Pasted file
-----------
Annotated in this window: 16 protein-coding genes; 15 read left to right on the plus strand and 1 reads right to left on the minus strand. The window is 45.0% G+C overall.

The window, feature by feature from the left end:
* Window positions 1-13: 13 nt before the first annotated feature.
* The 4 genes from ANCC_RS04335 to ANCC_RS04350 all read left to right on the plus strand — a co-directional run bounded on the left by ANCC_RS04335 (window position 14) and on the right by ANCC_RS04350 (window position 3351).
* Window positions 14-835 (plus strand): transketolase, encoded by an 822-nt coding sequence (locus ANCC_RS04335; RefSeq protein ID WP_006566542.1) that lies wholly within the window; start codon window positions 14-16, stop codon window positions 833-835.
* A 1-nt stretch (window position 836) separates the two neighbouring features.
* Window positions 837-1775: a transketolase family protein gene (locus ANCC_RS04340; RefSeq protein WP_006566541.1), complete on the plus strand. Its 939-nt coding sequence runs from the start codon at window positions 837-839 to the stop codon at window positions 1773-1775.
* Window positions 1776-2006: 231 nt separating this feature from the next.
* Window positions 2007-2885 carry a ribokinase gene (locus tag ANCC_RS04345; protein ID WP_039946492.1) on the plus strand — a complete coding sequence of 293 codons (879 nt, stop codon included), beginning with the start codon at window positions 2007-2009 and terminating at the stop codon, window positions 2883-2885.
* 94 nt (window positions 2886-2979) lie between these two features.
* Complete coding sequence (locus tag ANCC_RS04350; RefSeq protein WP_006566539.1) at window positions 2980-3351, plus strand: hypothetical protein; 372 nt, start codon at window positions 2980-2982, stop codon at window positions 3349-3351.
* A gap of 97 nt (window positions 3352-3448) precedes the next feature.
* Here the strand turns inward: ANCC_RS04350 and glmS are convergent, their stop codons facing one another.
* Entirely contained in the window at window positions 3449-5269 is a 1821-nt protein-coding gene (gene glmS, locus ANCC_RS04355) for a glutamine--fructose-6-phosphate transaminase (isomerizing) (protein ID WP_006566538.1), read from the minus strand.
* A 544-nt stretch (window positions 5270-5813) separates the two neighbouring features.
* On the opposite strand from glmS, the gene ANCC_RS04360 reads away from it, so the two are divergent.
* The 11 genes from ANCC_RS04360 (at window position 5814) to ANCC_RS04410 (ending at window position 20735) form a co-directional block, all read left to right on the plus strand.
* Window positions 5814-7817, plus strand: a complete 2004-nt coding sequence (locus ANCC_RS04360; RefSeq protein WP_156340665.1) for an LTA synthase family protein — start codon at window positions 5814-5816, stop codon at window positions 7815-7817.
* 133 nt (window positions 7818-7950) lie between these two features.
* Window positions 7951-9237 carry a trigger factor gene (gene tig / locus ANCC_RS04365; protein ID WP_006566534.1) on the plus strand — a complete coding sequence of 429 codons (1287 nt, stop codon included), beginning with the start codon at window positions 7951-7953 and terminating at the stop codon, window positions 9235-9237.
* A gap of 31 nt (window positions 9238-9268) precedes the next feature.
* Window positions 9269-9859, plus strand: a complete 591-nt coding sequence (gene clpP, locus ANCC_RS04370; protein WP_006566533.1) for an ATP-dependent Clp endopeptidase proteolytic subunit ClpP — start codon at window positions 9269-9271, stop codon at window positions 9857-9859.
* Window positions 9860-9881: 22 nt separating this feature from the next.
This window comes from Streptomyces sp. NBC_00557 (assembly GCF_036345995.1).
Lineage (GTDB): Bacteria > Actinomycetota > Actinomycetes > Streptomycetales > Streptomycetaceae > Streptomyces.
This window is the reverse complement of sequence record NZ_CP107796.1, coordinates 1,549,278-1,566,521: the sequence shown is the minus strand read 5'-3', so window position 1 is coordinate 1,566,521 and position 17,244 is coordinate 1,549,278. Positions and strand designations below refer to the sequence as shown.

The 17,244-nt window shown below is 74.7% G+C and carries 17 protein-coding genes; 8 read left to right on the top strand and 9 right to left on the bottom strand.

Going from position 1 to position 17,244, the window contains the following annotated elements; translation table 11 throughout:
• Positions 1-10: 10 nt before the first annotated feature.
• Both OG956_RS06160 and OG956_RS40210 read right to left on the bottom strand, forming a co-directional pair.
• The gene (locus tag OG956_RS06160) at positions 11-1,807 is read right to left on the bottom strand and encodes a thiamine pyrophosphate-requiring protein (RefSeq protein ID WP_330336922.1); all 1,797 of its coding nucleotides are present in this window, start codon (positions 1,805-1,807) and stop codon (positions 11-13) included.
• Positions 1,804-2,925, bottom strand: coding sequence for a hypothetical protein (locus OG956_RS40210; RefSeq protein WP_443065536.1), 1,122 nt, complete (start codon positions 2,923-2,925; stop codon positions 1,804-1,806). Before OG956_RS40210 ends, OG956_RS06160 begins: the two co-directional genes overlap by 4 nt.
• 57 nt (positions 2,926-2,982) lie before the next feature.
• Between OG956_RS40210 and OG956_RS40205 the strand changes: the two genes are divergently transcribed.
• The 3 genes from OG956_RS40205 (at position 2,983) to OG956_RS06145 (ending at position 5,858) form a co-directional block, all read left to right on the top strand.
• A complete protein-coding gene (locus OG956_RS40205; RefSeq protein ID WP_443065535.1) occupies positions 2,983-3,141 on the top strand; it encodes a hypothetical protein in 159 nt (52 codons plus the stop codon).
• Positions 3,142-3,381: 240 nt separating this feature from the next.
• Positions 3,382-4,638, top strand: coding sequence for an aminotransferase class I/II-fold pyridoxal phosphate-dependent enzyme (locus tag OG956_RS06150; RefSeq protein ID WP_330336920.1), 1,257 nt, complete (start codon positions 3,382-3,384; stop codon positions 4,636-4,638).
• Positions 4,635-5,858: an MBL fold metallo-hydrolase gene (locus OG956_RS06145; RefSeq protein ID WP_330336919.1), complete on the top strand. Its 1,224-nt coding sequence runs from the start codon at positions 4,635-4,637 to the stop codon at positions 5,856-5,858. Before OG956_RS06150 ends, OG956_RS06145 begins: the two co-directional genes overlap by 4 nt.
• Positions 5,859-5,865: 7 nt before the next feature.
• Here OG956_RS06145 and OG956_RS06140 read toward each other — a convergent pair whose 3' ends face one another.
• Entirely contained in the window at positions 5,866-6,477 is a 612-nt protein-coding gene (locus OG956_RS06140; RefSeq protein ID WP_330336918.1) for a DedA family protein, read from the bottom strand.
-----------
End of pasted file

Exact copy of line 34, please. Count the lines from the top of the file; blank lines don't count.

• Between OG956_RS40210 and OG956_RS40205 the strand changes: the two genes are divergently transcribed.